Multiple governments coordinated to take the ransomware group REvil offline months after its system-locking malware was used in crippling cyberattacks against meat supplier JBS Food and IT vendor Kaseya, according to reports.

The Russian-speaking criminal gang creates and sells ransomware software to affiliate cybercriminals and takes a cut of the earnings they make from ransom payments.

Four people in the US with direct knowledge of the multi-government operation told Reuters that law enforcement moved to prevent REvil from causing further harm.

REvil’s “Happy Blog” website, which the group used to publish stolen victim data to extort ransom payments, is no longer accessible.

Such offensive hacking operations by law enforcement are rare because the targets are often located in multiple jurisdictions. A foreign partner of the US government conducted the hacking operation that compromised REvil’s systems, one of the sources told Reuters.

Offensive hacking operations can also be incredibly effective, as shown by a Europol-led operation to take down prolific banking trojan EMOTET. In the wake of high-profile ransomware incidents, including against Colonial Pipeline, the Biden Administration has promised to take a tougher stance on the cybercriminals perpetrating the attacks by treating them as national security issues.

“The FBI, in conjunction with Cyber Command, the Secret Service and like-minded countries, have truly engaged in significant disruptive actions against these groups,” Tom Kellermann, an adviser to the US Secret Service on cybercrime investigations and head of cybersecurity strategy at VMWare told Reuters. “REvil was top of the list.”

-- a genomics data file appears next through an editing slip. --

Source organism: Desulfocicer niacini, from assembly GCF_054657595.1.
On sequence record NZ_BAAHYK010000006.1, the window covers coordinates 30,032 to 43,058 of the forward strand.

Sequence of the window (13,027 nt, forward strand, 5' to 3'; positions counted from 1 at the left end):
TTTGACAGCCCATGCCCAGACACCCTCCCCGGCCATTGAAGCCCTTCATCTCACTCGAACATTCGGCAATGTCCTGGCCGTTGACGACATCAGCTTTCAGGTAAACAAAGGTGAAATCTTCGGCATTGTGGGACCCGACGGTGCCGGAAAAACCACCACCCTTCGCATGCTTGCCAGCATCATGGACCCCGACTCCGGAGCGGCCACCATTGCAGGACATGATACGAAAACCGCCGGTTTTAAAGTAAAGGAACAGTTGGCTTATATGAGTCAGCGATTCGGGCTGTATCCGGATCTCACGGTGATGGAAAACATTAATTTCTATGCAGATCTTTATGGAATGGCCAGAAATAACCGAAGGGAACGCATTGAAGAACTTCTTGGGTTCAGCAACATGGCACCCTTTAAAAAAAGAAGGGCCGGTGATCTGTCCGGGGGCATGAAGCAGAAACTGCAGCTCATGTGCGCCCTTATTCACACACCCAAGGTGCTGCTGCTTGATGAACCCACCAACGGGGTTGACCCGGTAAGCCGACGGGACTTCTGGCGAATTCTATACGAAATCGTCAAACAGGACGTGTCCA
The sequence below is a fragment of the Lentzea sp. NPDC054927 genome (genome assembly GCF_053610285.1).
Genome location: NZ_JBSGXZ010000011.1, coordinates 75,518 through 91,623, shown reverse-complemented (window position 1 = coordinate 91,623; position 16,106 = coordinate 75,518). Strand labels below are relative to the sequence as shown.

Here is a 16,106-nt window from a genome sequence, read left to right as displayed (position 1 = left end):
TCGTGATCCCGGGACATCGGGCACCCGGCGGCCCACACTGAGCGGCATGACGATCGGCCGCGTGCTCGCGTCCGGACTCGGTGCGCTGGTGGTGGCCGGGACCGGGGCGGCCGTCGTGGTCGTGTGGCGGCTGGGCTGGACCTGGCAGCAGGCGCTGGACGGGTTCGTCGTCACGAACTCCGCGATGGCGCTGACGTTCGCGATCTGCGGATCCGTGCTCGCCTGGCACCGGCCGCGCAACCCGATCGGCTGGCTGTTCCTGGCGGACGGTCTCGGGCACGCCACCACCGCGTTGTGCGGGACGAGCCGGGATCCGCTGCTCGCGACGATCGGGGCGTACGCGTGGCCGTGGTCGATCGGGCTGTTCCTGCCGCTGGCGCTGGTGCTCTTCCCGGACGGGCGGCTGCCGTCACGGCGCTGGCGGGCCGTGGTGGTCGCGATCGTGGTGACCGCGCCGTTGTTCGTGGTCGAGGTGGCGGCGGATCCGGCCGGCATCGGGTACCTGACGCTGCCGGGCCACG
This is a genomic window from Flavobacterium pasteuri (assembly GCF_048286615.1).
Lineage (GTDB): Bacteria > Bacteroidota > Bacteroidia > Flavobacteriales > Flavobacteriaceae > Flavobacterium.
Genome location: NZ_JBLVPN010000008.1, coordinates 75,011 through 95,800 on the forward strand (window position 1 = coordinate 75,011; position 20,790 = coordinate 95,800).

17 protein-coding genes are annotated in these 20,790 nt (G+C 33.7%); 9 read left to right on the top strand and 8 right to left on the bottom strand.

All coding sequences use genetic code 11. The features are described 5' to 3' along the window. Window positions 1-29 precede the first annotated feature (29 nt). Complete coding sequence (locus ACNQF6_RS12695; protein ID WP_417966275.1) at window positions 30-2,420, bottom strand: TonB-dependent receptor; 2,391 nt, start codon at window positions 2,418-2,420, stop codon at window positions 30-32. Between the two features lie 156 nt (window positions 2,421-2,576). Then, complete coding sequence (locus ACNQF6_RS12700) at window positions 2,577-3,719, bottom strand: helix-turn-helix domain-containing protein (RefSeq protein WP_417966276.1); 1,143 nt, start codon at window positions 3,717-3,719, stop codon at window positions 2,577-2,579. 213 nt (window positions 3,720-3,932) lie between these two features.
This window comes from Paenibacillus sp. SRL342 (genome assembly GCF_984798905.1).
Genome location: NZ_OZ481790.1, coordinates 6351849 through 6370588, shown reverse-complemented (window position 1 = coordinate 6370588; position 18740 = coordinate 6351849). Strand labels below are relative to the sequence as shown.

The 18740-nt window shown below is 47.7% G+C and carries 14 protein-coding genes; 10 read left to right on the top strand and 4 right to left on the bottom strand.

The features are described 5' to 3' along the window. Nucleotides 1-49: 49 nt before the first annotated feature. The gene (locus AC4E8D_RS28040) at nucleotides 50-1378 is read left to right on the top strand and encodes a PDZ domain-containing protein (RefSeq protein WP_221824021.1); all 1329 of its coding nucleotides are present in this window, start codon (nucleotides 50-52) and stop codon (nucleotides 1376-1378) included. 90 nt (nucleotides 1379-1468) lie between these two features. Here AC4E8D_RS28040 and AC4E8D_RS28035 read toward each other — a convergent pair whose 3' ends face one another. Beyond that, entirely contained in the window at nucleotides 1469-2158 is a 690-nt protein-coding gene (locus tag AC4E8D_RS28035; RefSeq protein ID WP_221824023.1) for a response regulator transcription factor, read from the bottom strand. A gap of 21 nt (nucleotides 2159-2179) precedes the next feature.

Recorded Future researcher Dimitry Smilyanets was the first to discover that REvil had been hacked. On 17 October he shared a cybercrime forum screenshot from a REvil leadership figure known as “0 neday” which read: “The server was compromised, and they were looking for me. Good luck, everyone; I’m off.”

It is the second time REvil’s online presence and infrastructure have disappeared, with intelligence agencies reportedly hacking some of its servers back in July following its attack against Kaseya.

That attack led to the compromise of organisations who used Kaseya’s maintenance software, including schools and local supermarkets. 0 neday brought REvil’s operation back online but with his apparent disappearance, REvil’s future remains uncertain – although there are dozens of other ransomware groups waiting in the wings.

For more information on ransomware and what to do in the event of an attack, read our explainer here.